Why Pro-Choice Is a Bad Choice for Democrats

New York Times | Melinda Henneberger | June 22, 2007

I KEEP reading about a universe in which social conservatives are warming to Rudy Giuliani. But this would have to be a place where his estranged children and three wives and multiple appearances in fishnets were irrelevant to the Republican base. Where the nice gay couple he moved in with between marriages would be asked to appear in the film montage at the nominating convention in St. Paul.

Even in the real world, a pro-choice Republican nominee would be a gift to the Democrats, because the Republican Party wins over so many swing voters on abortion alone. Which is why Fred Thompson, who is against abortion rights, is getting so much grateful attention from his party now. And why, despite wide opposition to the war in Iraq, Democrats must still win back such voters to take the White House next year.

Over 18 months, I traveled to 20 states listening to women of all ages, races, tax brackets and points of view speak at length on the issues they care about heading into ’08. They convinced me that the conventional wisdom was wrong about the last presidential contest, that Democrats did not lose support among women because “security moms” saw President Bush as the better protector against terrorism. What first-time defectors mentioned most often was abortion.

Why would that be, given that Roe v. Wade was decided almost 35 years ago? Opponents of abortion rights saw 2004 as the chance of a lifetime to overturn Roe, with a movement favorite already in the Oval Office and several spots on the Supreme Court likely to open up. A handful of Catholic bishops spoke out more plainly than in any previous election season and moved the Catholic swing vote that Al Gore had won in 2000 to Mr. Bush.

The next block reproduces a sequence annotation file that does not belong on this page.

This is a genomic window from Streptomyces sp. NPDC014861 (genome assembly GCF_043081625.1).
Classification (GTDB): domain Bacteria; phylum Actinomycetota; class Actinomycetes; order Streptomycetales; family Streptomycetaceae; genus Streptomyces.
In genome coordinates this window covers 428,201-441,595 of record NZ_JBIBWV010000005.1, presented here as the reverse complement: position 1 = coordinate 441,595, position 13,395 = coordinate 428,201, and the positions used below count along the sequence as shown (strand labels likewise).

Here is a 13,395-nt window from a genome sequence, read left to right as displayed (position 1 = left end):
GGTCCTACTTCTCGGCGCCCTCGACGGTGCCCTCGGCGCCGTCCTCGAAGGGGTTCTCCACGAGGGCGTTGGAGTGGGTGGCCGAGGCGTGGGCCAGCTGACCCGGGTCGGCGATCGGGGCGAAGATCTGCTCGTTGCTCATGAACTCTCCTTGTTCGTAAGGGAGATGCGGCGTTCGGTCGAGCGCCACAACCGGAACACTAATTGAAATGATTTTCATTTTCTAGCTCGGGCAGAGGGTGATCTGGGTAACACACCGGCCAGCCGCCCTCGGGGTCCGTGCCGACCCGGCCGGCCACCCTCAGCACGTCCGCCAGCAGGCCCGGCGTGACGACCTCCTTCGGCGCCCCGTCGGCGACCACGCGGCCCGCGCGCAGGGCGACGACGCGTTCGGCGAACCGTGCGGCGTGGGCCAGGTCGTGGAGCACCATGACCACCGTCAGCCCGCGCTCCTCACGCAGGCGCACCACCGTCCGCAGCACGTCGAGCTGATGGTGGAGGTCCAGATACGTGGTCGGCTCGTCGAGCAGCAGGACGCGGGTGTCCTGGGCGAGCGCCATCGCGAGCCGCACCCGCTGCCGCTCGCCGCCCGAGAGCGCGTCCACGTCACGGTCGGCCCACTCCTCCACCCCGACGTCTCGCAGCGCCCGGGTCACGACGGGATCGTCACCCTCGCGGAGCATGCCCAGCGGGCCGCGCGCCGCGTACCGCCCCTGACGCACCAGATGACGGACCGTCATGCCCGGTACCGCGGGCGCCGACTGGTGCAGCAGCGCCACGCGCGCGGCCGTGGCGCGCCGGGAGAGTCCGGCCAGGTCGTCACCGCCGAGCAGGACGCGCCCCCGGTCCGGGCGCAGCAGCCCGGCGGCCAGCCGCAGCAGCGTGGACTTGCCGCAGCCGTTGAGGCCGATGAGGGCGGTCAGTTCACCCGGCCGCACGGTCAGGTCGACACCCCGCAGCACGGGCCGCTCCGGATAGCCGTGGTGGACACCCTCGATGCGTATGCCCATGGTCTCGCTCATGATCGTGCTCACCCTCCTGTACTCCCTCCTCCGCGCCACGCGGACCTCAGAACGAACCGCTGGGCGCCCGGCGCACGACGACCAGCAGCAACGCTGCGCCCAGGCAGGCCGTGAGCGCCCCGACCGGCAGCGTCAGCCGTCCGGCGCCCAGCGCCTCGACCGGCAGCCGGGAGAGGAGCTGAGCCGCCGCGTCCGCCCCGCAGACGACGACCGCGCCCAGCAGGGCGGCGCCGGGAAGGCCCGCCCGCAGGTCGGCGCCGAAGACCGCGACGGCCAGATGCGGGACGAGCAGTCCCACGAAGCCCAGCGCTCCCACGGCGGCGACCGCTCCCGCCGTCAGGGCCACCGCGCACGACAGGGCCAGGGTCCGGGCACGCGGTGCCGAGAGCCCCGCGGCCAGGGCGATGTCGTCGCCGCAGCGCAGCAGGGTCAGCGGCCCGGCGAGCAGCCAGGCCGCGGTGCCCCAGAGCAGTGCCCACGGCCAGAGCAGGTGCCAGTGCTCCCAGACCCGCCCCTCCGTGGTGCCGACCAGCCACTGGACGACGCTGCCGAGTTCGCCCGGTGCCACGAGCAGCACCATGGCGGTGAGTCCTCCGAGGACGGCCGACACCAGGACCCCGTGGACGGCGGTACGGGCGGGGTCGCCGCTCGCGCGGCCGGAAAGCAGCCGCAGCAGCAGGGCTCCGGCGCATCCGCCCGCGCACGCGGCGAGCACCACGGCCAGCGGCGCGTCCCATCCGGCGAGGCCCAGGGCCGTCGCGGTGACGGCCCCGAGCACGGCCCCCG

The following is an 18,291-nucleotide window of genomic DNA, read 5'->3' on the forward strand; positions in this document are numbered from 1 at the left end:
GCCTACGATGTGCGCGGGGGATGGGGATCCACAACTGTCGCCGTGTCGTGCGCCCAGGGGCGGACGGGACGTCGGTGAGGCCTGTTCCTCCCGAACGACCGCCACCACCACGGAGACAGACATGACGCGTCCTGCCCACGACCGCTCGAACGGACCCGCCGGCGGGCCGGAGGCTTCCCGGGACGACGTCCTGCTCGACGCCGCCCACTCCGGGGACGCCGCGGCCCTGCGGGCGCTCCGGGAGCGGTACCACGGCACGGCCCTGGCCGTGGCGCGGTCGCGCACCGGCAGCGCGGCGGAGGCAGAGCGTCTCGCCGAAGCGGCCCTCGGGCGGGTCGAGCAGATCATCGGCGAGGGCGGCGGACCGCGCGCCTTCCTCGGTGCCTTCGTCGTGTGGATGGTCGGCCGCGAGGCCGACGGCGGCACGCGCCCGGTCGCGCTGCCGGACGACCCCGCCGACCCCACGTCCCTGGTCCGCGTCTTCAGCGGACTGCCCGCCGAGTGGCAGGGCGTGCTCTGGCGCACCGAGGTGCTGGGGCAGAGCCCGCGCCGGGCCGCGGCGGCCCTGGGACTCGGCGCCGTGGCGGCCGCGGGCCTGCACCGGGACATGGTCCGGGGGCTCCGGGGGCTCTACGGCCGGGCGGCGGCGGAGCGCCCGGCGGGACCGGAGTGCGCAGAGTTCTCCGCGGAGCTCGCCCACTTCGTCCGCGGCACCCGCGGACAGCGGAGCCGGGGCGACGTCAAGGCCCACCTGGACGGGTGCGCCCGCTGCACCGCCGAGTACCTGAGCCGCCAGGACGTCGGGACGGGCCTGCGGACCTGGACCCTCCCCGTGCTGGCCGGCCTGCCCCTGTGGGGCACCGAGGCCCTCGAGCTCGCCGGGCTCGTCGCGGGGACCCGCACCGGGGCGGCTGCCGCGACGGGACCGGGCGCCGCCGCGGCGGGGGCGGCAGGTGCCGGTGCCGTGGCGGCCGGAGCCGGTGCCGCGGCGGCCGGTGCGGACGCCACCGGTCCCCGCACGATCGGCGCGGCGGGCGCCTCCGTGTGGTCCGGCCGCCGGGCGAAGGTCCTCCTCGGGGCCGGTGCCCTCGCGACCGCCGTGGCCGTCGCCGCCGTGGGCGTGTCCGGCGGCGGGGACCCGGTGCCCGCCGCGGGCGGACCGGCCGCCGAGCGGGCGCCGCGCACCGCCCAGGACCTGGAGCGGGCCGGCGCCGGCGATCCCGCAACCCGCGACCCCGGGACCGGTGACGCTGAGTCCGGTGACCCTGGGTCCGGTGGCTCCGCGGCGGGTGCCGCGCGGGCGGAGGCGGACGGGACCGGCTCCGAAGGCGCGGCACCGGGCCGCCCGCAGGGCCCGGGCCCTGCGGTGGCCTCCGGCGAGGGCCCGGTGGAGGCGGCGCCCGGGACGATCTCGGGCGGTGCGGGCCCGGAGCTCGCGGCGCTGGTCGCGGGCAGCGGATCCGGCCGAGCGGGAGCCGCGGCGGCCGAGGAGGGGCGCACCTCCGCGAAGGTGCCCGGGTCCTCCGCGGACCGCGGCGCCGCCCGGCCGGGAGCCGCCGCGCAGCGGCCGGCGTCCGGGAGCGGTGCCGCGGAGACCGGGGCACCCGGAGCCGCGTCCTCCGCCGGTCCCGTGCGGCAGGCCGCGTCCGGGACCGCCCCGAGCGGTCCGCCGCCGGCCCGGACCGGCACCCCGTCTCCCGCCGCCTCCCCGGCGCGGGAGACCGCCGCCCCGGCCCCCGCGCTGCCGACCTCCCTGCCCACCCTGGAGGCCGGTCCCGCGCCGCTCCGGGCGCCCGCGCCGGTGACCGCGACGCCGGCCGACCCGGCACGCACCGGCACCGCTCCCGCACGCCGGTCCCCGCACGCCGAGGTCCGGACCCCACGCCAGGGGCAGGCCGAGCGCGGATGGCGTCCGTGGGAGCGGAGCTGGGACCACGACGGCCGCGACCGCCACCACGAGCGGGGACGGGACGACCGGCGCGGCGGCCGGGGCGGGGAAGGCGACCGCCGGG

The standard response from Democratic leaders has been that anyone lost to them over this issue is not coming back — and that regrettable as that might be, there is nothing to be done. But that is not what I heard from these voters.

. . . more

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3 thoughts on “Why Pro-Choice Is a Bad Choice for Democrats”

  1. As a Democrat hoping for more of a pro-life stance from the party, this article became even more distressing for me after reading about another entiled “Crisis of Faith”, by conservative writer Ross Douthat, in The Atlantic. The article is behind the firewall, but it’s getting a lot of play on the blogosphere and Douthat talks about it on his blog:

    The argument, in short, is that just as the elite-level secularization of the 1960s and ’70s (in the intelligentsia, the Courts, and the Democratic Party) produced backlash in the form of the religious right, so now that backlash has bred its own backlash, in the form of a mass secularism whose attitudes toward religion, politics, and church-state separation are more European than anything we’ve seen before in American political life. This, not the supposed right-wing religious revival that conservatives champion and liberals dread, is the newest new thing in American political life, and the trend that’s likely to have the most impact on the culture wars over the next decade or so.

    http://rossdouthat.theatlantic.com/archives/2007/06/the_new_secularism.php

    So, in a nutshell, a growing percentage of Americans have no religious affiliation and only secular values, and, they will be making the Democratic party their political home crowding out more liberal Christians who see pro-life positions and government aid for the poor stemming from the same Consistent Ethic of Life.